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Immigration Fearmongering And The GOP

Immigration fearmongering is a message likely to play well with the initial populations of Republican voters looking to blame someone for stagnant wages.


In his speech announcing his run for president four years ago, Rick Santorum didn’t even mention immigration as an issue. Yesterday, he announced his run for president with a particularly pointed attack on immigrants, both legal and illegal. As Byron York notes:

“In the late 70s, like many of you, we saw the economic devastation here in southwestern Pennsylvania and across this country, particularly in the area of manufacturing, as a result of the excesses and indifference of big labor, big government, and yes, big business,” Santorum said. “We lost 100,000 jobs in what seemed to be overnight. That has to, and did, leave a mark on all of us.” Part of the problem, Santorum said, has been the arrival of millions of unskilled immigrants — legal and illegal — in the United States. “American workers deserve a shot at [good] jobs,” Santorum said. “Over the last 20 years, we have brought into this country, legally and illegally, 35 million mostly unskilled workers. And the result, over that same period of time, workers’ wages and family incomes have flatlined.”

Santorum’s attack on all immigration levels comes at a time when fewer immigrants are entering the U.S. illegally, and those here illegally – who make up roughly 5 percent of the American workforce – are increasingly older and more established.

“The nation’s population of illegal immigrants, which more than tripled, to 12.2 million, between 1990 and 2007, has dropped by about 1 million, according to demographers at the Pew Research Center. A key — but largely overlooked — sign of these ebbing flows is the changing makeup of the undocumented population. Until recent years, illegal immigrants tended to be young men streaming across the Southern border in pursuit of work. But demographic data show that the typical illegal immigrant now is much more likely someone who is 35 or older and has lived in the United States for a decade or more.”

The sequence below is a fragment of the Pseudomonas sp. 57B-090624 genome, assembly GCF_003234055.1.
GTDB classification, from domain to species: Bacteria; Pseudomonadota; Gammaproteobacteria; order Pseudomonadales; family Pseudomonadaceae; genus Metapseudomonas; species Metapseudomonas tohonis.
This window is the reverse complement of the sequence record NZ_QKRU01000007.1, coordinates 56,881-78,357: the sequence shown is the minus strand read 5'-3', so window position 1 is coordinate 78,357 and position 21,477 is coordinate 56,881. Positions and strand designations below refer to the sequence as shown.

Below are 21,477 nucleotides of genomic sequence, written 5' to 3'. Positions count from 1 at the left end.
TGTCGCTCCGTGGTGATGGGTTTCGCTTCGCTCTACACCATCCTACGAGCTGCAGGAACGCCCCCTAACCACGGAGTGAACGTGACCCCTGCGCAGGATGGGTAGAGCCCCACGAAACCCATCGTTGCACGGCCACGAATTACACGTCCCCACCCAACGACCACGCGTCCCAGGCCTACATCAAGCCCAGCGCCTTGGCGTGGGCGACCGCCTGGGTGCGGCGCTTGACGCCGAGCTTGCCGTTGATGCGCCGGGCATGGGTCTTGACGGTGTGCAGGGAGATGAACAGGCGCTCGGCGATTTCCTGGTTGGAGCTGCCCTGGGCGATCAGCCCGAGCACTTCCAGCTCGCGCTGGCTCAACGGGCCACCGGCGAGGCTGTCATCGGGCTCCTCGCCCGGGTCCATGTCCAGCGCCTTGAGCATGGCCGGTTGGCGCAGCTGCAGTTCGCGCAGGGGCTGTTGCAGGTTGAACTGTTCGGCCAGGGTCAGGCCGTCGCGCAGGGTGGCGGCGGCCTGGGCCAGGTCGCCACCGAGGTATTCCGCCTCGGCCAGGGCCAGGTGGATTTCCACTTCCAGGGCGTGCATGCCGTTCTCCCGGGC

I have written repeatedly on the toxicity of this debate in the context of the Republican Party, which leads to all sorts of grandstanding and calls to send armed troops to stop the influx of the dreaded fereners. But Santorum’s message takes this to a new level, targeting not the lawbreaker but all immigrants, even the ones who stood in line legally and were not subject to Barack Obama’s sweeping executive amnesty. It is also a message likely to play well with the initial populations of Republican voters looking to blame someone for stagnant wages. The true story about wage stagnation – that wage increases have been hoovered up by regulatory requirements, mandates, and the rising costs of health care and higher education – is less appealing than the simple opportunity to blame the guy who doesn’t look like you.

(Santorum’s predictions about the culture war, by the way, have been pretty close to accurate. He’s right about everything except for trade, immigration, globalization, earmarks, puppy farms, the Iraq War, NCLB, Bob Gates, and sweater vests. But when it comes to slippery slopes, he is the expert.)

Here’s an interesting thought experiment. Combine the fiery Culture War 4.0 experience with the immigration rhetoric, the trade skepticism, and the anti-globalist flavor of current Republican populists. Which candidate from the past two decades really matches up best with their priorities and temperament? If you said Pat Buchanan 1996, you might be right.